Public Speaking Exercises

There are a number of exercises you can perform to help improve your public speaking abilities. These range from tried-and-true options such as speaking in front of a mirror to less traditional approaches, such as learning to recite the alphabet using different emotions, to taking classes or volunteering to teach them.
  • Perform jaw exercises to help improve your speech clarity. Practice making chewing motions while softly humming, or stretch your facial muscles thoroughly by yawning and moving your jaw in circular motions. Practiced over time, they’ll help immensely.
  • Practice saying the alphabet using a variety of emotions. Because the alphabet is a simple list that has been committed to memory from a very early age, you’ll be able to focus on intonation and emotional output rather than on remembering what you’re going to say.
  • Recite tongue twisters. Seashells weren’t sold on the seashore just to entertain children. They’re also games used to teach speech clarity.
  • Practice enunciation. In daily speech, individuals have a tendency to slur or shorten their words, and while this doesn’t cause problems in normal conversations, it’s detrimental to public speaking. Practice saying each word clearly, and make sure you keep your mouth free of saliva by swallowing excess. Saliva can affect the intonation of the letters “r” and “s.”
  • Record yourself speaking. You can use monologues, old speeches, or anything else that comes to mind. Then, sit down with the video and make note of what you did right and what you need to improve. This will give you the chance to become a member of the audience for your speech. Note how your eyes focus on different parts of the room, what intonations you use, and whether your gestures support or detract from what you’re saying. Make sure you speak with deliberation-not slowly but not conversationally fast either.
  • Practice speeches in front of a mirror. Making eye contact with your reflection and observing how you use hand gestures are excellent ways to improve any speech.
  • Join a public speaking organization, such as Toastmasters to help improve your public speaking skills. This will be a safe environment that will give you the chance to practice speaking frequently and receive the constructive feedback you need to improve your skills.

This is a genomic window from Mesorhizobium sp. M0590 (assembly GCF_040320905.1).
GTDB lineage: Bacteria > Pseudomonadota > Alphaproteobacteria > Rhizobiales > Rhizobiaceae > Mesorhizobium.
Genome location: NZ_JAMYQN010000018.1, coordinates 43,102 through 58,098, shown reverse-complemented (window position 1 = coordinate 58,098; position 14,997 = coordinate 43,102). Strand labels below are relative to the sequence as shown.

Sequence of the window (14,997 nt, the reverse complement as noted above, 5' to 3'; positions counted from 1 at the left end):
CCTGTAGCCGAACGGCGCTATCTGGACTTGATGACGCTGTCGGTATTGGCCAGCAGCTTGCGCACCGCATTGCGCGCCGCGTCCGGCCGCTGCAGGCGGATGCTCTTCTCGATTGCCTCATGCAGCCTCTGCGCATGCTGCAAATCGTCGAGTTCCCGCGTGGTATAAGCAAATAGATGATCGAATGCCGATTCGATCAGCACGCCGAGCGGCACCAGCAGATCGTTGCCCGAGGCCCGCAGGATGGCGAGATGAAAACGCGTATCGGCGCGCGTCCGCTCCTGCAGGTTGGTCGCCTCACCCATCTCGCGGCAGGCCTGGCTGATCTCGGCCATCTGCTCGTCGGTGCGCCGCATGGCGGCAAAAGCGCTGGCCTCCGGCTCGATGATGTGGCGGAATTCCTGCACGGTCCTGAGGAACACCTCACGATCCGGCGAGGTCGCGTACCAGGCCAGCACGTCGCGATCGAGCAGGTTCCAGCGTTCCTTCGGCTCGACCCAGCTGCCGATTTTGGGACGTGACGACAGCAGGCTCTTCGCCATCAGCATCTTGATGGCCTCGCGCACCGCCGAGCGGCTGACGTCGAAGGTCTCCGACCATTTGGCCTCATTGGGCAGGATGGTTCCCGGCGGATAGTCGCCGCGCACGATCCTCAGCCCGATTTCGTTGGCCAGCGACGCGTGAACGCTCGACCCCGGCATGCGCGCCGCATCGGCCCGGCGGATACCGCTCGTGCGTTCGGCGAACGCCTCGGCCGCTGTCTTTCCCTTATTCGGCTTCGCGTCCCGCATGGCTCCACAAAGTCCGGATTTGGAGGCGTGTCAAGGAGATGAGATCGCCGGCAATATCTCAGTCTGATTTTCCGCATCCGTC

• Volunteer to speak to a class. The chances are that your skills or interests are of interest to teachers and troop leaders who are constantly on the lookout for real world invitees to further educate their charges. While you might not want to jump right into a high school classroom, elementary school students can be attentive listeners, and scout troops tend to be exemplary. This practice will help to further build confidence.
  • Ask friends or family to watch your speech and give feedback. This will give you the chance to practice in front of an audience of “safe” individuals. Ask them to monitor your pacing, tone, eye contact, hand gestures, and movement about the space. If you will be using a slide presentation, include this in your practice speech.
  • Take a class. Most junior colleges and universities offer public speaking classes as part of their general education requirements. Consider enrolling as a non-degree seeking student to get the benefit of professional speech instruction.
Ultimately, public speaking is about practice. Successful public speakers are not born but made. The only way to improve your public speaking skills is to continually practice them. Whether you practice in public or private is up to you, but a combination of the two will generally be most beneficial. Organizations such as Toastmasters can help infinitely, but you can gain excellent experience practicing in front of a mirror and delivering your speech to family or friends. Exercises in public speaking don’t just encompass ways to improve your word pronunciation, but ways to improve your presence and emotional delivery. Over time, it is possible to transform from awkward public speaker to a shining example of oratorical delivery.

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